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01.12.2018 | Research article | Ausgabe 1/2018 Open Access

BMC Musculoskeletal Disorders 1/2018

Subtle elbow instability associated with lateral epicondylitis

BMC Musculoskeletal Disorders > Ausgabe 1/2018
Sang Ho Kwak, Seung-Jun Lee, Hee Seok Jeong, Min Uk Do, Kuen Tak Suh



In lateral epicondylitis, even in the absence of apparent instability, subtle instability can be found under anesthesia. We wanted to ascertain the following: (1) how many elbows surgically treated with lateral epicondylitis showed subtle instability during examination under anesthesia (EUA), (2) how effective magnetic resonance imaging (MRI) was in predicting subtle instability, and (3) if any difference existed in preoperative clinical data between elbows with and without subtle instability during EUA.


One hundred and twenty-two elbows (117 patients) diagnosed with intractable lateral epicondylitis underwent surgical treatment. No elbow showed apparent instability with conventional physical examination. Under general anesthesia, the elbows were examined for subtle instability via fluoroscopy and divided into unstable and stable groups. Potential prognostic factors and functional scores were assessed retrospectively. The MRIs were reviewed again by two radiologists.


Seventeen elbows (unstable group, 13.9%) had subtle instability in EUA, while 105 elbows (stable group, 86.1%) did not. Lateral collateral ligament (LCL) complex injury was noted in the MRIs of 28 elbows. Fifteen elbows showed subtle instability among 28 elbows with abnormal MRI (positive predictive value, 53.6%), while 81 elbows did not show subtle instability among 82 elbows with normal MRI (negative predictive value, 98.7%). The preoperative visual analog scale score was higher in the unstable group than in the stable group (p < 0.001), and a history of multiple corticosteroid injections (≥3) was related to subtle instability in EUA (p = 0.042). Other factors showed no significant differences between both groups.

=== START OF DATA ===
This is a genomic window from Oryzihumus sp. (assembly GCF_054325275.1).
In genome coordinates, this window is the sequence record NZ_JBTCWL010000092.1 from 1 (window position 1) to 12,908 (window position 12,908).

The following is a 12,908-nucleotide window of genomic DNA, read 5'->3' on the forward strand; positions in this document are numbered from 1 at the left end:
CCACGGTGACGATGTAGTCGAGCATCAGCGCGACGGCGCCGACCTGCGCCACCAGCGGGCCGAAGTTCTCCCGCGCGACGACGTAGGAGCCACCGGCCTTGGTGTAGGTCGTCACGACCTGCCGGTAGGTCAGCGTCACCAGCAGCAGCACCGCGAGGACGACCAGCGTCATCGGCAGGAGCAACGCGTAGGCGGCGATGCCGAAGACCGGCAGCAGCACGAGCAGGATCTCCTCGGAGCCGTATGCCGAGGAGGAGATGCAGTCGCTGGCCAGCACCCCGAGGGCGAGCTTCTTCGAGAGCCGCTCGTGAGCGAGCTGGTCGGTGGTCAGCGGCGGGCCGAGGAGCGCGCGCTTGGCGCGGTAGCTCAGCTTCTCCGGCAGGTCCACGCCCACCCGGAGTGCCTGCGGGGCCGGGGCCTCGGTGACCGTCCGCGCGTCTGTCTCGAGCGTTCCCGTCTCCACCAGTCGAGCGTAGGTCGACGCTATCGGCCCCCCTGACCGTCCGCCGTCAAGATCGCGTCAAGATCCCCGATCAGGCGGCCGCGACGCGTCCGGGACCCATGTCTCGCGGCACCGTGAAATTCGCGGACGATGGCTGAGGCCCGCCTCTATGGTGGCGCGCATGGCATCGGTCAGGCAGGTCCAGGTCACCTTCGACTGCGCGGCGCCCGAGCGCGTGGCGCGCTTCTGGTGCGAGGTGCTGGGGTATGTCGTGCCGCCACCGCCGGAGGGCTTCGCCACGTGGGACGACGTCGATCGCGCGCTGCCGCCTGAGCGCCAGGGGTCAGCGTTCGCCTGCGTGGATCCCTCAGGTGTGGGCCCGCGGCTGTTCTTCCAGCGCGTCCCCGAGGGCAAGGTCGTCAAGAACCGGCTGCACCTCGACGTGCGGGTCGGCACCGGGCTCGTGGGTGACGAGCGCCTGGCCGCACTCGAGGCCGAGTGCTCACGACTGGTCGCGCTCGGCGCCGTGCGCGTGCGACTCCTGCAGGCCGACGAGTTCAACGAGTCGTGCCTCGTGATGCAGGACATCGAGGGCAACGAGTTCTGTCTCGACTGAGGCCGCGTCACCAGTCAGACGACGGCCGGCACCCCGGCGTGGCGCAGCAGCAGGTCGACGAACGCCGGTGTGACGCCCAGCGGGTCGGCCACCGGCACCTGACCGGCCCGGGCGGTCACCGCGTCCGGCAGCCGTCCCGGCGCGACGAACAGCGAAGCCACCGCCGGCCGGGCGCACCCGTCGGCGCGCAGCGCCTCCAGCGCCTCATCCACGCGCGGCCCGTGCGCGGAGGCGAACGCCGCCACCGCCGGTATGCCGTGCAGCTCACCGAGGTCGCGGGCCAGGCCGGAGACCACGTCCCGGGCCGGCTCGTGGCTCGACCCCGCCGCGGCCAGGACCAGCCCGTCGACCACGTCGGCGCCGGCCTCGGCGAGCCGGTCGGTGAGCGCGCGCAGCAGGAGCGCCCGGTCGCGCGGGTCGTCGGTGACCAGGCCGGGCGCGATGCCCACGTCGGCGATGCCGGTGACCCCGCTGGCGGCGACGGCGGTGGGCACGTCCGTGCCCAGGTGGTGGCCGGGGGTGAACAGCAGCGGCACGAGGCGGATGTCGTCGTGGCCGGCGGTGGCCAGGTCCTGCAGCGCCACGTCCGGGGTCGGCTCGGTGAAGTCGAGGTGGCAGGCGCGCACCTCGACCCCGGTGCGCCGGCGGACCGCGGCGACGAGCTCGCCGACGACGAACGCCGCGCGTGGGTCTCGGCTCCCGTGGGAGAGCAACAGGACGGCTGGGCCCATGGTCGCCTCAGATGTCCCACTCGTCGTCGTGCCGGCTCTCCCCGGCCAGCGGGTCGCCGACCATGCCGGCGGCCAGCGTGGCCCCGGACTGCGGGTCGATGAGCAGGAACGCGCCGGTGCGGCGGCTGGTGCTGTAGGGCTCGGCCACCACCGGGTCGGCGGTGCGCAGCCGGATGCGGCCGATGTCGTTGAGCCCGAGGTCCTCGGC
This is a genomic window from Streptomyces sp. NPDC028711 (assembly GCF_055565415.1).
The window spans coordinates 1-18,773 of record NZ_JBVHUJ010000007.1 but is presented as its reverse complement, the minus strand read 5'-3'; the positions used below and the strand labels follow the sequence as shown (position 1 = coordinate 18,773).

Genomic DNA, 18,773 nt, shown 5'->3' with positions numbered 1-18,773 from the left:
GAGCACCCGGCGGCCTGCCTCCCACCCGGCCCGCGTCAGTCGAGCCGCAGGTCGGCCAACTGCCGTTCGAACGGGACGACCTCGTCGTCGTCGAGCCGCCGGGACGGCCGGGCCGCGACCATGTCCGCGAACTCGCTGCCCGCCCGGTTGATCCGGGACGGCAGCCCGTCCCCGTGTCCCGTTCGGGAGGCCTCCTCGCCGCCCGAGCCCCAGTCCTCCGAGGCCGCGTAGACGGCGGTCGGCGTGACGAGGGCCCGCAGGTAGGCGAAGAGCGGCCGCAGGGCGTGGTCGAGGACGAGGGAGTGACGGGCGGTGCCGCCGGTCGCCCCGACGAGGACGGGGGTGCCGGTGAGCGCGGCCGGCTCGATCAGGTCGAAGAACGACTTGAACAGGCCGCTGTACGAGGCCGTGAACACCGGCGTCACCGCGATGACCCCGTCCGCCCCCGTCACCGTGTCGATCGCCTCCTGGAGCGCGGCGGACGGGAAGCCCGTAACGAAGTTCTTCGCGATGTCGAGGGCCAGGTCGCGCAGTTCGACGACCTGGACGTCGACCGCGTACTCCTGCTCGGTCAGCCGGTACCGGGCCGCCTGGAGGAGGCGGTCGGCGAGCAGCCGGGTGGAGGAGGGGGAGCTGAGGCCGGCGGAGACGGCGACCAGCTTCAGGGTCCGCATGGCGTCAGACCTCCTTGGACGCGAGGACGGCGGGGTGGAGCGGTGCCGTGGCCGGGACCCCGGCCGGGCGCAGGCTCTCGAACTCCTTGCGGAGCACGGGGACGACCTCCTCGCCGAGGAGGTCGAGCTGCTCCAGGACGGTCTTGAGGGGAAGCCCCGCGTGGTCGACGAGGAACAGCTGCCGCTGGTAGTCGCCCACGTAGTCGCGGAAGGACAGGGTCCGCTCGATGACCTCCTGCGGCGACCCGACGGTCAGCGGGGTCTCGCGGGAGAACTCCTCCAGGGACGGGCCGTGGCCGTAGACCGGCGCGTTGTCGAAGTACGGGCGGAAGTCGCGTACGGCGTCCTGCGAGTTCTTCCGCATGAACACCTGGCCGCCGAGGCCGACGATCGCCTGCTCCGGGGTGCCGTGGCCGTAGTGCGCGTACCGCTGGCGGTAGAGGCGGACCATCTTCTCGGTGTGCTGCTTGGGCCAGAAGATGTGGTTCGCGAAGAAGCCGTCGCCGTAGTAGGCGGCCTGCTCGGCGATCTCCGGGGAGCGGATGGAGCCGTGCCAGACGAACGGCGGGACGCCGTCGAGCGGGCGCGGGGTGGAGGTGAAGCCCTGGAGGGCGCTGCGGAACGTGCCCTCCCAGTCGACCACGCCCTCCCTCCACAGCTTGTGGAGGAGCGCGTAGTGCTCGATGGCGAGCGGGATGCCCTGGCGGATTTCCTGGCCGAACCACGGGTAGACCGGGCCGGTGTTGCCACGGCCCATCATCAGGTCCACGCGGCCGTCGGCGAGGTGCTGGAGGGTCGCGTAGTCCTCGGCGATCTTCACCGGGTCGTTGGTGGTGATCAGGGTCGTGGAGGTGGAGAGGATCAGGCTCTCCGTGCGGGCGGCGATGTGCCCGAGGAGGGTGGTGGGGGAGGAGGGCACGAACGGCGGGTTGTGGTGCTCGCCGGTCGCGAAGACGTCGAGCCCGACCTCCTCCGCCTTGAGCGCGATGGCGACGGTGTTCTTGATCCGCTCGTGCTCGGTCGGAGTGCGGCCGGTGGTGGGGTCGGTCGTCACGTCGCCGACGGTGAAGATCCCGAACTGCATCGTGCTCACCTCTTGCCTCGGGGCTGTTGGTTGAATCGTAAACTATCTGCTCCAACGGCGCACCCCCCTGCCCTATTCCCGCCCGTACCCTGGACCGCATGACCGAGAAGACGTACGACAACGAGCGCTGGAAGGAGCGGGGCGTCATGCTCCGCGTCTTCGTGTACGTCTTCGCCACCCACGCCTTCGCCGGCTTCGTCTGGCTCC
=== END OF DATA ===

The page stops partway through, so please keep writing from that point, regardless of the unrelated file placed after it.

Subtle instability resulting from LCL complex injury was noted in elbows with lateral epicondylitis. This could be visualized with fluoroscopic EUA, and preoperative MRI could be used to exclude subtle instability. Surgeons should consider checking for subtle instability, especially when patients have a history of multiple corticosteroid injections (≥3) or severe pain and MRI indicates instability.
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